“I’m so excited for what the future could look like for the Disneyland Resort in Anaheim,” he said. “Plus [the project] will provide millions of dollars in tax revenue and thousands of new jobs.”

But Disney’s plans, including a proposal to privatize public roads, also raised concerns from some who worried about traffic impact on the community.

“We have to live with traffic jams on a daily basis, with road closures and detours at the will of Disneyland events as a bonus,” said Trangdai Glassey, who lives near the park. “People come to Disneyland to have fun, but the local residents bear the brunt of endless problems: air pollution, daily traffic congestion and noise pollution.”

Some residents also worried the expansion could increase rents and the cost of living in Anaheim.

A few speakers complained there were not enough seats inside council chambers, forcing them to stand outside in the cold until they could address the council about the project.

The proposal includes a new 17,000-space parking garage, as well as three pedestrian bridges over Harbor Boulevard and two bridges over Disneyland Drive. The plan also asks the city to give Disney control over several adjacent public streets, including Magic Way, Hotel Way and parts of Clementine Street.

Disney executives have contended that the streets they are requesting to take over are already used mostly by visitors making their way to the park. It has proposed paying $40 million to Anaheim for the roads — part of a $90-million investment for street improvements near the park, including a plan to widen Katella Avenue.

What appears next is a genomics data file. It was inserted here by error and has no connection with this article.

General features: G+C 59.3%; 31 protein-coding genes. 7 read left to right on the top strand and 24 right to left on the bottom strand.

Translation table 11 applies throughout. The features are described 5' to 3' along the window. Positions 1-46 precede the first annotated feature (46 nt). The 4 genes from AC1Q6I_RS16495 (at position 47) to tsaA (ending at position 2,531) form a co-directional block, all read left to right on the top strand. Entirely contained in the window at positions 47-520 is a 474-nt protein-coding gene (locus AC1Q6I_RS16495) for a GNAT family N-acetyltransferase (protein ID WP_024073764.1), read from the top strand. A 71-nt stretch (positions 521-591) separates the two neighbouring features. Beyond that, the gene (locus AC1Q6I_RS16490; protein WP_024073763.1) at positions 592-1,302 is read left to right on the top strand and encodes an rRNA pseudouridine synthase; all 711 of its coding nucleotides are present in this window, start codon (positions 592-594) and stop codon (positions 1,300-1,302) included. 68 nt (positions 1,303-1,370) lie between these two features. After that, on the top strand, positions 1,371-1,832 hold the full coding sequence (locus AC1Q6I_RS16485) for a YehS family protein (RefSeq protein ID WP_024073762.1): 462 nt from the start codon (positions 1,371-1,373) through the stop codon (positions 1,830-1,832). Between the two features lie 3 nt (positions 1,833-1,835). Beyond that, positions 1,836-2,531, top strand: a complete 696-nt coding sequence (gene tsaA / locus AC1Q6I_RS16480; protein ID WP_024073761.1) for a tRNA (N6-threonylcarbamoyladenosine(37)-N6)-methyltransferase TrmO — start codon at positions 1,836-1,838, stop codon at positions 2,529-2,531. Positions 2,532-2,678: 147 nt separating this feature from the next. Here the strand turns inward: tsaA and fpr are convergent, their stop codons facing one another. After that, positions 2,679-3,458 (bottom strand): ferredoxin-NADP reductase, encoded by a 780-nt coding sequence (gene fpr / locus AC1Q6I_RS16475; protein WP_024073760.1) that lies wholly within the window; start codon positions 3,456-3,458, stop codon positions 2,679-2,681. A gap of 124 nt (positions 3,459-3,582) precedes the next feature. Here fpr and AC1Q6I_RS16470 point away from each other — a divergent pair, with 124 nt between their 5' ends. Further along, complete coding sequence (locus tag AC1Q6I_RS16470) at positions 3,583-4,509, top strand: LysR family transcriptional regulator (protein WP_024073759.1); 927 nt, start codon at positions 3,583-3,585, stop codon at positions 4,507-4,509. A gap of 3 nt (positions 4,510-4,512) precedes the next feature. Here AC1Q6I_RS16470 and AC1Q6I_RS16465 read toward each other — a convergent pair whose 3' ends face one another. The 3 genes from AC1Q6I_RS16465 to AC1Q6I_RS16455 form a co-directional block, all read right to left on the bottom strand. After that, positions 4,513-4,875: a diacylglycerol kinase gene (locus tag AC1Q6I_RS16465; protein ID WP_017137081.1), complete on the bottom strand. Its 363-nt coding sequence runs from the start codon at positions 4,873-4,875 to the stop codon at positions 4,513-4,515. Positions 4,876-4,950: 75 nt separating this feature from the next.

In all, Disney has pledged to give the city more than $100 million for street improvements and affordable housing as part of the plan. City officials during a January meeting suggested having Disney increase its contributions to the city.

City Councilmember Natalie Rubalcava, during the January meeting, applauded Disney’s commitment of $30 million toward affordable housing but said the company should consider a longer-term investment in housing in the city.

“One of the things I would love to see Disney commit to in perpetuity is some additional funding for housing, whether its a first-time home-buyer program or a last-mile funding for affordable-housing projects,” she said, suggesting Disney could partner with the city to pay for a percentage of affordable-housing projects.

Disney has contended that every billion dollars invested could already generate $253 million in economic output for the city, according to a report cited by the company.

But there was plenty of skepticism in the community. An online petition opposing Disneyland’s effort to take over some streets generated more than 500 signatures. Others were concerned that Disney, which already plays a dominant, outsized role as a power broker in the city, could increase its influence and impact in Anaheim.

Some residents grew skeptical about city plans involving Disney after an internal report found a “potential criminal conspiracy” involving COVID-19 relief funds, former Mayor Harry Sidhu and the former head of the Anaheim Chamber of Commerce.

An FBI affidavit accused Sidhu of being part of a “cabal” of public figures that included a Disney power broker.

But Disney executives defended the plan, saying it could mean thousands of new jobs and millions of dollars in tax revenue for the city.

Hotel transient occupancy tax revenue is Anaheim’s largest source of funding, a city spokesperson said, bringing in $236.3 million for the 12 months ending in June.